For the vast majority of Catholics, it is in local parishes that Church happens. Parishes are led by pastors, who are priests. The center of parish life is the Sunday Eucharist, which surely requires a priest to lead. “Pastor” is synonymous with “shepherd.” Our diocese needs priests to collaborate with Bishop Wester, who is our Shepherd-in-Chief, in spiritually providing for the Lord’s flock. As Jesus indicates in today’s Gospel, a priest is not “a hired man,” but a shepherd, who knows, cares for, defends, and sometimes stands up courageously for those whom the Good Shepherd places in his care.



To all Catholic parents (which includes me), while we are blessed to have a wonderfully diverse and international presbyterate in our diocese, something we should cherish, lest we become an weird island unto ourselves, we should, nonetheless, as a local Church do all we can to foster vocations, not only to priesthood, but to religious life, and, yes, even to the diaconate. Vocations to the priesthood, religious life, and diaconate are one of the surest signs that the Holy Spirit is active in our midst. Hence, we should encourage our sons and daughters to be open to God’s call on their lives. For Catholic young people, considering priesthood and/or religious life, along with the many other options available, should be a given. Of course, as good parents, we should never try to coerce or in any way manipulate our children in this, but we should encourage them. One way to encourage them is by getting to know the priests in your parish, befriending religious sisters and brothers so their manner of living is not so foreign, or strange, to them.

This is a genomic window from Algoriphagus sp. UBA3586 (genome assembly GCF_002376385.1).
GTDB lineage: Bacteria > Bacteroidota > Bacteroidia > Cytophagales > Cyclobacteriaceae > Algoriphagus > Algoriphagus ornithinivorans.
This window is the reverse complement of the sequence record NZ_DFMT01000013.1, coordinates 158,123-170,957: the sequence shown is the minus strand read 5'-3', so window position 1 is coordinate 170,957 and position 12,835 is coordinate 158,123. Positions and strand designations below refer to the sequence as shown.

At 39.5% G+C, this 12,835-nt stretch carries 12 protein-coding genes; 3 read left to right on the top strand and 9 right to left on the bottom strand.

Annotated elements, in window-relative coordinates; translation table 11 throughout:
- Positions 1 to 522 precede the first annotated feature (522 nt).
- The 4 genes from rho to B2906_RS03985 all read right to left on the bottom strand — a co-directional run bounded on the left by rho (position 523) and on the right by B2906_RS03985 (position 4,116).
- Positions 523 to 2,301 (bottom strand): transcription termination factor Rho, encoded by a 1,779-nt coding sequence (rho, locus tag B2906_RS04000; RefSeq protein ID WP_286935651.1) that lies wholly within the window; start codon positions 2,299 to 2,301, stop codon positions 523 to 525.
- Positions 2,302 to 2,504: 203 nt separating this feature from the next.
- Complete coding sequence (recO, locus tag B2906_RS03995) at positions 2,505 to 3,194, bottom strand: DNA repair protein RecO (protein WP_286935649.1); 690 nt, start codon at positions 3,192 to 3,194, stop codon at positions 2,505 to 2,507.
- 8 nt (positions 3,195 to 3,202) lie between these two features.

Being a priest or a religious, because it is a vocation, that is, a divine calling is not a profession let alone a job. Because it is a divine call, for those who respond, it is their way of becoming who God created and redeemed them to be, the way they live out their baptismal call to holiness, contra mundum- counter-culturally. Priesthood and/or religious life is their way to sanctification, to holiness, to Christ-likeness, which is the primary vocation of everyone who is baptized. Is the Lord calling you?